Genome sequence analysis of the NOB Nitrobacter winogradskyi ATCC 25391 revealed a single circular chromosome of 3.4 Mb encoding 3143 predicted proteins (Starkenburg et al. 2006). Extensive similarities were found with the genes of two α-proteobacteria, Bradyrhizobium japonicum (1,300 genes) and Rhodopseudomonas palustris CG (815 genes). In addition to these two bacteria, many proteins annotated in the N. winogradskyi genome were highly similar to those of N. europaea (β-proteobacteria). The AOB and NOB generally coexist in environments, such as soils, wastewater and activated sludge. Thus, through this coexistence, genetic materials might have been exchanged between the two bacterial groups. The findings of these genome analyses provide new insights into the interaction of nitrifying bacteria and other soil microorganisms.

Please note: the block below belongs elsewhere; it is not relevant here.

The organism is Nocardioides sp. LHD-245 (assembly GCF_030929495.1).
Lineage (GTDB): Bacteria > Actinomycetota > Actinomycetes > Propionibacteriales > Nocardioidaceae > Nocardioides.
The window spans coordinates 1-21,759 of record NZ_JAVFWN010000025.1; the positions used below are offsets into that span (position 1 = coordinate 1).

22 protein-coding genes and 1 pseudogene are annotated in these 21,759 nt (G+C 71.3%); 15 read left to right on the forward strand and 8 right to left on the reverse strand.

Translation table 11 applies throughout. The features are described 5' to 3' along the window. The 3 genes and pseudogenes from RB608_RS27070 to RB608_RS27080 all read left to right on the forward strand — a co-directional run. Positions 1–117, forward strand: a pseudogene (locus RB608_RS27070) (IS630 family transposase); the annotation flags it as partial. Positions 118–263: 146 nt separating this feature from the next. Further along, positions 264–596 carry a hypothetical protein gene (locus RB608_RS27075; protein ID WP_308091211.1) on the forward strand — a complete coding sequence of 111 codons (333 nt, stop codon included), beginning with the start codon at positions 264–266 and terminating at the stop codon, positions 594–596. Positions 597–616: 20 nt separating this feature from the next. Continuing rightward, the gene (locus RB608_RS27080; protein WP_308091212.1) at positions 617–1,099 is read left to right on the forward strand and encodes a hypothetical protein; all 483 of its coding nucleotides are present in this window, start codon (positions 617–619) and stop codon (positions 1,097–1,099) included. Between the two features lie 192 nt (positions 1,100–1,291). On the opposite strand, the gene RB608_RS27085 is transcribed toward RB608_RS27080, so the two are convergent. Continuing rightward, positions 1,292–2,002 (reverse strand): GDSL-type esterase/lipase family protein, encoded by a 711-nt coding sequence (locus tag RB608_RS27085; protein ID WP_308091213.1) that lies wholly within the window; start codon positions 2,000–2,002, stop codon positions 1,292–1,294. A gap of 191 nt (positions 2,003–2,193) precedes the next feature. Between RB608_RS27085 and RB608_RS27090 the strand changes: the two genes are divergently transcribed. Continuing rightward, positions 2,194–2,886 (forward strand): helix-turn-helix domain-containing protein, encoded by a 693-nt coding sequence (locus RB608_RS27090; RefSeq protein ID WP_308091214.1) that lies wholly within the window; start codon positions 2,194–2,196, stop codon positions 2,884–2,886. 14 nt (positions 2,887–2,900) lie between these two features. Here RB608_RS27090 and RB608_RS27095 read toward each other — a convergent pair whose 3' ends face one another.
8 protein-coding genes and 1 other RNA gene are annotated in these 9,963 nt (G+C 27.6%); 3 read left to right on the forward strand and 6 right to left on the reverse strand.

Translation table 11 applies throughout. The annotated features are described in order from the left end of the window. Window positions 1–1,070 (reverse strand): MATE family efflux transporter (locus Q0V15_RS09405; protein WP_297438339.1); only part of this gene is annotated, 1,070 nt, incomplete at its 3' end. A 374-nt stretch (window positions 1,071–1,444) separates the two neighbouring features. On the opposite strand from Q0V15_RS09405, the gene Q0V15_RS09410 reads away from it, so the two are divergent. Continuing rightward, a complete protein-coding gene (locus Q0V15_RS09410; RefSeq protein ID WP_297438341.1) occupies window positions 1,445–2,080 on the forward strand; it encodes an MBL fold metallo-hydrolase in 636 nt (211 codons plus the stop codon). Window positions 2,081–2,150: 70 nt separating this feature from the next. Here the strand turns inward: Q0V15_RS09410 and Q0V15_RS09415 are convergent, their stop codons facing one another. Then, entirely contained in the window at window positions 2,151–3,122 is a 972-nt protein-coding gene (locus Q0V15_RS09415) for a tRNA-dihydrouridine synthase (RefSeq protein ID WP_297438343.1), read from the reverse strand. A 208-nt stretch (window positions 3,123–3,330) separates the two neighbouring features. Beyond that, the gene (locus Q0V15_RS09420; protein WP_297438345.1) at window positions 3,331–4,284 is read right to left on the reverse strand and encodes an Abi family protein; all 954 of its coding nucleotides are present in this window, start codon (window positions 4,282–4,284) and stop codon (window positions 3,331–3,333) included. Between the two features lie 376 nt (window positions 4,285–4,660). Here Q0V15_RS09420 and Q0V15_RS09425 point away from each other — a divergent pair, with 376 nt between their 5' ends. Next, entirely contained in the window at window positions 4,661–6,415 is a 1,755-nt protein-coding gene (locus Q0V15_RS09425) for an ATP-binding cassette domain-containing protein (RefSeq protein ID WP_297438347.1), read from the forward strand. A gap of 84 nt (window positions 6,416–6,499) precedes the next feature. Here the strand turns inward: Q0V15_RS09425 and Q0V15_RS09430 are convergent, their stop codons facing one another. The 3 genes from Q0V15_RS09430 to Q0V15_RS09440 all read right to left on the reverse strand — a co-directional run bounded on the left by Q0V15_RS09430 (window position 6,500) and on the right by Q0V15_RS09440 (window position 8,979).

Heterotrophic nitrification is carried out by a wide phylogenetic range of bacteria and fungi that can oxidize ammonia or reduced nitrogen from organic compounds to hydroxylamine, nitrite and nitrate (Focht and Verstraete 1977). The reactions of heterotrophic nitrification appear not to be involved in energy-yielding metabolism and, thus, do not contribute to cellular growth. The physiological role of heterotrophic nitrification and the phylogenetic diversity of heterotrophic nitrifying microorganisms are unclear, although heterotrophic nitrification is considered to play a significant role in acidic soils, such as forest soils.